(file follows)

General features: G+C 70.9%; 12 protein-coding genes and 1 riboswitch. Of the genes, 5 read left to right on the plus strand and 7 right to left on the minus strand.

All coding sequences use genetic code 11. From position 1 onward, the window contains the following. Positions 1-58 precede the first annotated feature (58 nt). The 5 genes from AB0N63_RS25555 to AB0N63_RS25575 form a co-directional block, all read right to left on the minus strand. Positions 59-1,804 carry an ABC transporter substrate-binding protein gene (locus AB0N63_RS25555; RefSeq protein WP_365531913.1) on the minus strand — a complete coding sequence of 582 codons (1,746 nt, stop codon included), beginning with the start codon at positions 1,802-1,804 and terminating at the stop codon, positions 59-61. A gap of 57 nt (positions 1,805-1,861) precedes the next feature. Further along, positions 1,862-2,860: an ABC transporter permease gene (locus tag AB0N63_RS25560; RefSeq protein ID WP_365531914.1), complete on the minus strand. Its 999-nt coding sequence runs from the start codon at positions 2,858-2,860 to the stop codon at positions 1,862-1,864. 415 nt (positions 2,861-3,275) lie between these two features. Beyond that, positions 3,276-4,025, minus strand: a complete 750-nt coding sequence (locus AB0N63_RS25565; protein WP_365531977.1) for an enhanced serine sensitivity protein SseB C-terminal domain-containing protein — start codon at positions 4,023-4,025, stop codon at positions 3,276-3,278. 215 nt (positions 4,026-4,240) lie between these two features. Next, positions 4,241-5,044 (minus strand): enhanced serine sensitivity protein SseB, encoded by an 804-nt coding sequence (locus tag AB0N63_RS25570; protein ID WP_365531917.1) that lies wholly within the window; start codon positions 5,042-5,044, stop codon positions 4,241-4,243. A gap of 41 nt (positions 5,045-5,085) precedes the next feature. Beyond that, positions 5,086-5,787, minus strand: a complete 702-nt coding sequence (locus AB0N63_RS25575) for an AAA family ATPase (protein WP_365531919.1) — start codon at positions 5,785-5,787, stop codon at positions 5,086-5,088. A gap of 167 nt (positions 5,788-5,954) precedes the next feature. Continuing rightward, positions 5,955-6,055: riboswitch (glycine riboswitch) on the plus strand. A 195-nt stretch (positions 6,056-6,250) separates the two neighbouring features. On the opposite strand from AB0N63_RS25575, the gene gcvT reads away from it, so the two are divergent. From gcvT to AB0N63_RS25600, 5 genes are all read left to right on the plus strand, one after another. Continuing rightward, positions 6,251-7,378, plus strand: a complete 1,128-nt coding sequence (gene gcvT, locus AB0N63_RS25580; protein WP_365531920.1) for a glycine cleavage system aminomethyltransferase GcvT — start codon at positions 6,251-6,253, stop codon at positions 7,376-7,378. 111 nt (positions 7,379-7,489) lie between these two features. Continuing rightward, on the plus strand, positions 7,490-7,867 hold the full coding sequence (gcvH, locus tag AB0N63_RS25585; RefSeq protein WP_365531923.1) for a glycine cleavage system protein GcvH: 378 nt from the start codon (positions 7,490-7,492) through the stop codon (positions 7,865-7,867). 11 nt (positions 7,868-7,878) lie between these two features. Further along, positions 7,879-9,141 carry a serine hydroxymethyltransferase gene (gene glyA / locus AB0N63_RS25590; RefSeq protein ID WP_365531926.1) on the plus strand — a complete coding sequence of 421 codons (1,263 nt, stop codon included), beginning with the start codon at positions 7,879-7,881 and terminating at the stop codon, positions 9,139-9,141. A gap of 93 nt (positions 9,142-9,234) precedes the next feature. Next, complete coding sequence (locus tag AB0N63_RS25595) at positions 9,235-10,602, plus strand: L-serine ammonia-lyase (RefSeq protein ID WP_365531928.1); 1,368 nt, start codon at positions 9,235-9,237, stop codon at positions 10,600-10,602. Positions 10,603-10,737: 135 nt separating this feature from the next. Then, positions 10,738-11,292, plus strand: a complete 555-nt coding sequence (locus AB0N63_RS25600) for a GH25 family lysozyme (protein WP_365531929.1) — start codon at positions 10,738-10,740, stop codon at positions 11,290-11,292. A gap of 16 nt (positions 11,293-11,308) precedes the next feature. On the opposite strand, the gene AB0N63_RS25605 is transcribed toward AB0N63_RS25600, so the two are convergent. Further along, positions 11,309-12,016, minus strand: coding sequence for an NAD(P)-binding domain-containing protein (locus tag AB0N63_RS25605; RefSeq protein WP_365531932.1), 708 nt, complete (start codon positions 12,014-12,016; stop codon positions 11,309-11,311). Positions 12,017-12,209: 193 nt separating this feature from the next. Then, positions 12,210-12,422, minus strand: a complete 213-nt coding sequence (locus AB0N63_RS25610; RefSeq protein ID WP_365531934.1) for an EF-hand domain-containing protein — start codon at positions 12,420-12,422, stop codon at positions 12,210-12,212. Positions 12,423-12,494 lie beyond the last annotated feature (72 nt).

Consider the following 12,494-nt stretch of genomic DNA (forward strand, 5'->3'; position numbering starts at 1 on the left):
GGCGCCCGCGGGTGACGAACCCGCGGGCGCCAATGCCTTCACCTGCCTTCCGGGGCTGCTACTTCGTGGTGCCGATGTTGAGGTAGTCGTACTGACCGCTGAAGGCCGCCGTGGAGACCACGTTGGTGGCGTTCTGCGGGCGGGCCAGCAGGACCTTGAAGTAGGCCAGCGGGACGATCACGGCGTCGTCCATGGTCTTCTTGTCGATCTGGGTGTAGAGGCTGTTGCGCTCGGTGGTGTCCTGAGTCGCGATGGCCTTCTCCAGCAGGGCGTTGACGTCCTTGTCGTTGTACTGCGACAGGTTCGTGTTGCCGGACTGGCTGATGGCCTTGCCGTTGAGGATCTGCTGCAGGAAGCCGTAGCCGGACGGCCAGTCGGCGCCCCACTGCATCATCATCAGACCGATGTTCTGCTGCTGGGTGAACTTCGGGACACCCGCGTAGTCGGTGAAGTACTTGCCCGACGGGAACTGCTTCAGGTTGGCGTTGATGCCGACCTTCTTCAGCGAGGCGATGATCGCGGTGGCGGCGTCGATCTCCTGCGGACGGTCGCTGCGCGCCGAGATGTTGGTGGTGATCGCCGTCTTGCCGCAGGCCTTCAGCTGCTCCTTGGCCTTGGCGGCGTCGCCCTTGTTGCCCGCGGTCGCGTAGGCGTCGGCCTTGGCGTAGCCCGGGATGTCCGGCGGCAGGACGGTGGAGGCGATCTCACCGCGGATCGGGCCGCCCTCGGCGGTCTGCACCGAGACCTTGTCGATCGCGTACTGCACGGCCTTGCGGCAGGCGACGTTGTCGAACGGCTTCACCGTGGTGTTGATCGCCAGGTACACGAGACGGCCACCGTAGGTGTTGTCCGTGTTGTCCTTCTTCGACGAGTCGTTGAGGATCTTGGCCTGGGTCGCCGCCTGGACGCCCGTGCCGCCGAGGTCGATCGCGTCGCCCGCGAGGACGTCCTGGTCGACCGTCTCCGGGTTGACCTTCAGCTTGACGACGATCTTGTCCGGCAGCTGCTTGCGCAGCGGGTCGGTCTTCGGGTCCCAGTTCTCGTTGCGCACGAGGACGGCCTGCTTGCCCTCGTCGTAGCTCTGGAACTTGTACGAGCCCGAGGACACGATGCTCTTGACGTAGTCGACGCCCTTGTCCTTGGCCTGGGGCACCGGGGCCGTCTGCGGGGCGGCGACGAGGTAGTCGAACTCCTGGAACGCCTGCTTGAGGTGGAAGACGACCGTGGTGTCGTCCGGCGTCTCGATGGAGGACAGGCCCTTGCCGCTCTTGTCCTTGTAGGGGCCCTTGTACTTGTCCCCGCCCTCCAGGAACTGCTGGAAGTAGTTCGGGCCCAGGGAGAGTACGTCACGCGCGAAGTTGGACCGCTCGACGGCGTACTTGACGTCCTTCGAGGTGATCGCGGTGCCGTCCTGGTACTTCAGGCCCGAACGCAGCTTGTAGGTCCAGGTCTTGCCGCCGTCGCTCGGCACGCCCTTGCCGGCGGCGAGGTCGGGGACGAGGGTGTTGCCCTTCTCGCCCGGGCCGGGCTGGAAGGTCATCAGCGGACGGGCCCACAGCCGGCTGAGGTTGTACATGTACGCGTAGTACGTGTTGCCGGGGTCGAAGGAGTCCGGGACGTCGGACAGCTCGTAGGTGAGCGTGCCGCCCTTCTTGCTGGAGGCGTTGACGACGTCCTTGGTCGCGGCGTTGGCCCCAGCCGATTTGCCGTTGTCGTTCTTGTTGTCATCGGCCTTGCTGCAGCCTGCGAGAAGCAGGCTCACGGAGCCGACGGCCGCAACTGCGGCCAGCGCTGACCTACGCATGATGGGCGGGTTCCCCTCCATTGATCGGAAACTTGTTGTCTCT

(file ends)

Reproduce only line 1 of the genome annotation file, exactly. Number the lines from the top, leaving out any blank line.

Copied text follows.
General features: G+C 70.9%; 12 protein-coding genes and 1 riboswitch. Of the genes, 5 read left to right on the plus strand and 7 right to left on the minus strand.